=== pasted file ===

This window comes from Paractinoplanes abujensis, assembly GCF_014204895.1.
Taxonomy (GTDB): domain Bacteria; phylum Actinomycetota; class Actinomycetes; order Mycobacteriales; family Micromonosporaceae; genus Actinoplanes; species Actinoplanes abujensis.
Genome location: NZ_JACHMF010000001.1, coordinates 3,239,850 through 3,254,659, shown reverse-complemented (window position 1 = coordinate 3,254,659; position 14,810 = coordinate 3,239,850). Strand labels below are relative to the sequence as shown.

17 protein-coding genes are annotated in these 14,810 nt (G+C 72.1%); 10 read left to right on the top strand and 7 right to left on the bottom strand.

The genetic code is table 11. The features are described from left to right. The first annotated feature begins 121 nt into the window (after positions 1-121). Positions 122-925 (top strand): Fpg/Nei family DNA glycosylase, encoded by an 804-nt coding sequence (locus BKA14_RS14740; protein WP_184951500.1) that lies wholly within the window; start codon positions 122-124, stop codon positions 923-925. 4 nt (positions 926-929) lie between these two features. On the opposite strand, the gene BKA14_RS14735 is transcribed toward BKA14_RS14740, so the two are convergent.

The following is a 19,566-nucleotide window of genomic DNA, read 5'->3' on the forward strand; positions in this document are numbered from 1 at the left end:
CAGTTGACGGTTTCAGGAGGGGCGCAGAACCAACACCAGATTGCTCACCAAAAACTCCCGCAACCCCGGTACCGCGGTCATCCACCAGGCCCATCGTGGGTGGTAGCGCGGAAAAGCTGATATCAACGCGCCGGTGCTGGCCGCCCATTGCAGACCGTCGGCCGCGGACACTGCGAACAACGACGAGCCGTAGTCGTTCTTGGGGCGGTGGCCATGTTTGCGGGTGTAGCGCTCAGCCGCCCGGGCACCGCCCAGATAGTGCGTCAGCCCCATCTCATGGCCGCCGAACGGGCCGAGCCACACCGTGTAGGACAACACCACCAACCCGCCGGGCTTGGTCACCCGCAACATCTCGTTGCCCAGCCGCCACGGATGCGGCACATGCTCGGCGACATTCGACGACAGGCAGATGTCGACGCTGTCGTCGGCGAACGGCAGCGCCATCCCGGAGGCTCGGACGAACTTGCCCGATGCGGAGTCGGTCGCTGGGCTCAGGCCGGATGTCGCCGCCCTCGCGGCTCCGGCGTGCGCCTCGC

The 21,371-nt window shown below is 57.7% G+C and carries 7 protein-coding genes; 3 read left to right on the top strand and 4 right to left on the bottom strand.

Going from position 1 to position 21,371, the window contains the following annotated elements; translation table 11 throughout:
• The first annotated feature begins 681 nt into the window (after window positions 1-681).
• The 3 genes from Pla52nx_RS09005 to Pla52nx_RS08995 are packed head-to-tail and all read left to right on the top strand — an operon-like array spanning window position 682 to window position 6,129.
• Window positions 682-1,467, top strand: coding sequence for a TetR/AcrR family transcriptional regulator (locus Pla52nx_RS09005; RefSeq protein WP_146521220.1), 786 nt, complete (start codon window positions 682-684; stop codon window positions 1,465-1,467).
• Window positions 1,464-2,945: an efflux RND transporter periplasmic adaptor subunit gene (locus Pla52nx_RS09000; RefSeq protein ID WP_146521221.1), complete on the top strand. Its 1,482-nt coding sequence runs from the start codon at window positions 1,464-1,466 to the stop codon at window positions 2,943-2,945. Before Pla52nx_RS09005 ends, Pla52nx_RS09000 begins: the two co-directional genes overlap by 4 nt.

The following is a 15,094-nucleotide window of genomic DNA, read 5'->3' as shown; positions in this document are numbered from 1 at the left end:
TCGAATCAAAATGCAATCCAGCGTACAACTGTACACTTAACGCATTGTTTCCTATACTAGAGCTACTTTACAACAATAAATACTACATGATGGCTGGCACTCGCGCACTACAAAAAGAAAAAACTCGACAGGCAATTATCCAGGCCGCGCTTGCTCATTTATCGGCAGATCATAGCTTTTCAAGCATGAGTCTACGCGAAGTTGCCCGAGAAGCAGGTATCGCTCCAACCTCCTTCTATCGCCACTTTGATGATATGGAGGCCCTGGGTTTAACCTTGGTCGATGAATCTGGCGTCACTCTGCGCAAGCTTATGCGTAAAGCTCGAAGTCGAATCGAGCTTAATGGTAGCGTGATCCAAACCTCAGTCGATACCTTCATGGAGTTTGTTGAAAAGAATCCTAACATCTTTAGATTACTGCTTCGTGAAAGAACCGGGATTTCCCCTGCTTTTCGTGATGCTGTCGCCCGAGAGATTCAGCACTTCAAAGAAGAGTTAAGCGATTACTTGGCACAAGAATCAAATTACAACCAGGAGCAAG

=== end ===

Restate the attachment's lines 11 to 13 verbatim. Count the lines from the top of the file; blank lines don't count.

• The 3 genes from Pla52nx_RS09005 to Pla52nx_RS08995 are packed head-to-tail and all read left to right on the top strand — an operon-like array spanning window position 682 to window position 6,129.
• Window positions 682-1,467, top strand: coding sequence for a TetR/AcrR family transcriptional regulator (locus Pla52nx_RS09005; RefSeq protein WP_146521220.1), 786 nt, complete (start codon window positions 682-684; stop codon window positions 1,465-1,467).
• Window positions 1,464-2,945: an efflux RND transporter periplasmic adaptor subunit gene (locus Pla52nx_RS09000; RefSeq protein ID WP_146521221.1), complete on the top strand. Its 1,482-nt coding sequence runs from the start codon at window positions 1,464-1,466 to the stop codon at window positions 2,943-2,945. Before Pla52nx_RS09005 ends, Pla52nx_RS09000 begins: the two co-directional genes overlap by 4 nt.